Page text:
2002 Governor General’s Medals for Architecture: First Nations Garden Interpretive Pavilion, Montreal, Quebec
The First Nations Garden is a permanent commemoration of the Great Peace of Montreal of 1701. The majority of the interpretive pavilion’s volume is outdoor space. It acts as both a filter and a link between the spruce and maple forests, and whenever possible, the exhibition program is moved outdoors. The building and its relationship to the site respect the environmental sensitivity already established for the sprit of the First Nations Garden. Half of the built spaces are below grade to further reduce the impact of the new structure on the existing setting. The footprint was designed to allow the conservation of trees and to keep terrain open. Materials were selected for long life, chemical stability and suitability for re-use, and include poured-in-place concrete, wood, and corten steel.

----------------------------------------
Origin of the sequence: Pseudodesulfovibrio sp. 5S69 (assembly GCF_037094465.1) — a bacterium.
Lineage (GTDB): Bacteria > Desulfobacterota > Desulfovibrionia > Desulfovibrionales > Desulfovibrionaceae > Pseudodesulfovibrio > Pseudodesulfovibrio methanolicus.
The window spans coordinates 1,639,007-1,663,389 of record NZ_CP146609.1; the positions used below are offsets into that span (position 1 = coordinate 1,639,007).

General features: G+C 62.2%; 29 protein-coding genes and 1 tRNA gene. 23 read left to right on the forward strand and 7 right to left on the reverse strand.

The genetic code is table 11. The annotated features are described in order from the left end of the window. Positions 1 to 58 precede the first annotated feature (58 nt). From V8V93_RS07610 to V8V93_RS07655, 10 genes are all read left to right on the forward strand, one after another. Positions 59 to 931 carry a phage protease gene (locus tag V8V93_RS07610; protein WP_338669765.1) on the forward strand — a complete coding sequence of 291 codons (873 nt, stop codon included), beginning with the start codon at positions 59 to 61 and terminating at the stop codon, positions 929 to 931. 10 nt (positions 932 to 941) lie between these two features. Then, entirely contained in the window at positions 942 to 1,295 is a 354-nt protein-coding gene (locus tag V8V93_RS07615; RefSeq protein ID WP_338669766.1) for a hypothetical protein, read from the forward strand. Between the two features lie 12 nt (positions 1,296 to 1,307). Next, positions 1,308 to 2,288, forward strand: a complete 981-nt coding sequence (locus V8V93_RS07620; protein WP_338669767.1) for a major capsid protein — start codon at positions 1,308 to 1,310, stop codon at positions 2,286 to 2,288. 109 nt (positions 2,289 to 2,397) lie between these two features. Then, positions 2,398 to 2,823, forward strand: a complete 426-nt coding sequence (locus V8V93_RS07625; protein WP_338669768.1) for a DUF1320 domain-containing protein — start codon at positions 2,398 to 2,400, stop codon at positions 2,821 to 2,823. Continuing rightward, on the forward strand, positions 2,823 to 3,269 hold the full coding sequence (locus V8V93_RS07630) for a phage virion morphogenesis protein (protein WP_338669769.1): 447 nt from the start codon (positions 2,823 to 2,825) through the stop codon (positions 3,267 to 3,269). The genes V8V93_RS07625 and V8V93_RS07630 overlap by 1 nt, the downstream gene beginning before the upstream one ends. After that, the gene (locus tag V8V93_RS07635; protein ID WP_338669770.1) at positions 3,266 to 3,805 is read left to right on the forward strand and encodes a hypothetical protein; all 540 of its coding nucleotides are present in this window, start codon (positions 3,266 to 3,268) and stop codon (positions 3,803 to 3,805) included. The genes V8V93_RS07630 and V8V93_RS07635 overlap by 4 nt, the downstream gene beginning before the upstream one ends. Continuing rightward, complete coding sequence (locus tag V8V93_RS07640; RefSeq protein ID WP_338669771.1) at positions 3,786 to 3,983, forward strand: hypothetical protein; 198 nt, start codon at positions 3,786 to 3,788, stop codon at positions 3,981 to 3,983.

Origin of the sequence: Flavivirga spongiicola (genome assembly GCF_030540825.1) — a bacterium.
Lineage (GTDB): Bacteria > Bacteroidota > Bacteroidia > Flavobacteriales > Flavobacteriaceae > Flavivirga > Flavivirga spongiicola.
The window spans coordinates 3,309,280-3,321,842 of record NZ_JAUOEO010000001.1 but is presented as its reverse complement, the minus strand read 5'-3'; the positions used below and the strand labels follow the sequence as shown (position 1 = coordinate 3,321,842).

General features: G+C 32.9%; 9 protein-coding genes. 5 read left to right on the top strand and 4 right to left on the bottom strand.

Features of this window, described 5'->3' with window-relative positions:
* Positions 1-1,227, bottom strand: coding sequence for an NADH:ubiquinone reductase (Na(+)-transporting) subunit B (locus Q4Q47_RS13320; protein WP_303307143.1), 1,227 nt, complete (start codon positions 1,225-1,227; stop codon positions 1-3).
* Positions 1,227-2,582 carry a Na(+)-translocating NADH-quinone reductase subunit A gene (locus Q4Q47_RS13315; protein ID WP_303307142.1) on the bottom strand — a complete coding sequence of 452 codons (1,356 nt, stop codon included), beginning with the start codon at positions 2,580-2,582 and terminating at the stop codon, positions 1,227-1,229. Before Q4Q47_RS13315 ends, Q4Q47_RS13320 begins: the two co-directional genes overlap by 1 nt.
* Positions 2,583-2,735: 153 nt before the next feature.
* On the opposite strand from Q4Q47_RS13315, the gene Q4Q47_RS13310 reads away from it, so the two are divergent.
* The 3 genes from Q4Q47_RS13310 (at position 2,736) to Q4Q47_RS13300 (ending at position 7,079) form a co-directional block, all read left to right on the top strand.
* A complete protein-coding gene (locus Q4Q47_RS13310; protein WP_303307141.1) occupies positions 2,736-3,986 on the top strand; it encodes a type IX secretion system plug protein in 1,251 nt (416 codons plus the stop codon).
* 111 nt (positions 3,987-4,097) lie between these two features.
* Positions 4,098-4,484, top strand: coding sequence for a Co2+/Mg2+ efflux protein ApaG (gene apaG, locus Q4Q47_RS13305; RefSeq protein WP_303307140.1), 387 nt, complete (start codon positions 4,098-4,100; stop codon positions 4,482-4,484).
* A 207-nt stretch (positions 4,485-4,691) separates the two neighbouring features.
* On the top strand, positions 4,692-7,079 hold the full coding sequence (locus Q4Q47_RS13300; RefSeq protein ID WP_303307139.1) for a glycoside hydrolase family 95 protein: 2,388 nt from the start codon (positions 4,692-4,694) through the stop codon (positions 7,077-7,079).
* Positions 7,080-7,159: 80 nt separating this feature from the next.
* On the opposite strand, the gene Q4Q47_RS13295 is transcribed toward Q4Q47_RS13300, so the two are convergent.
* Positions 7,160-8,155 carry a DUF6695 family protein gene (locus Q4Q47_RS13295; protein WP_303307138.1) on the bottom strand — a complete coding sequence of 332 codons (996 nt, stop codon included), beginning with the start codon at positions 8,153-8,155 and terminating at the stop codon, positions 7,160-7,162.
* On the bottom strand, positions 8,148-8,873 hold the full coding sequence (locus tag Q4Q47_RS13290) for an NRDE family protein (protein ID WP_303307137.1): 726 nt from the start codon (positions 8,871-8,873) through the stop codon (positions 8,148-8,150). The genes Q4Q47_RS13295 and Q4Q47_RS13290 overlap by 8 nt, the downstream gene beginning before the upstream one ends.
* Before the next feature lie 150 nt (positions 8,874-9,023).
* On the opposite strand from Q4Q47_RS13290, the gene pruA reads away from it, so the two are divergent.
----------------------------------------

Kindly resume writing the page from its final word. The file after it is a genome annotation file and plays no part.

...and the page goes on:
The original design for Benny Farm, developed after the Second World War as housing for Canadian veterans and their families, retains the distinct character that helped veterans reintegrate into civic life. The architects retained the original plan but refined the crenelated volumes and tightened their configuration in order to permit the planning of more modest lots. An enfilade of longitudinal courtyards planted with trees is the result. These urban courtyards terminate at newly created streets at Benny Avenue and Cavendish Boulevard. Landscaped gardens alternate with architectural expression to structure the space into a rhythmic checkerboard. Privacy is achieved through the use of the brick walls on the buildings’ public facades. Intimate garden faades of anthracite stucco are enlivened with glass guard rails dotted with pea-green spots at each balcony. Textured design, as well as massing and plan, all convey a sense of vitality and renewal in this project, which operates as a continuous ensemble and a reminder of the historical identity of a unique community of dwellers.
Saucier + Perrotte architectes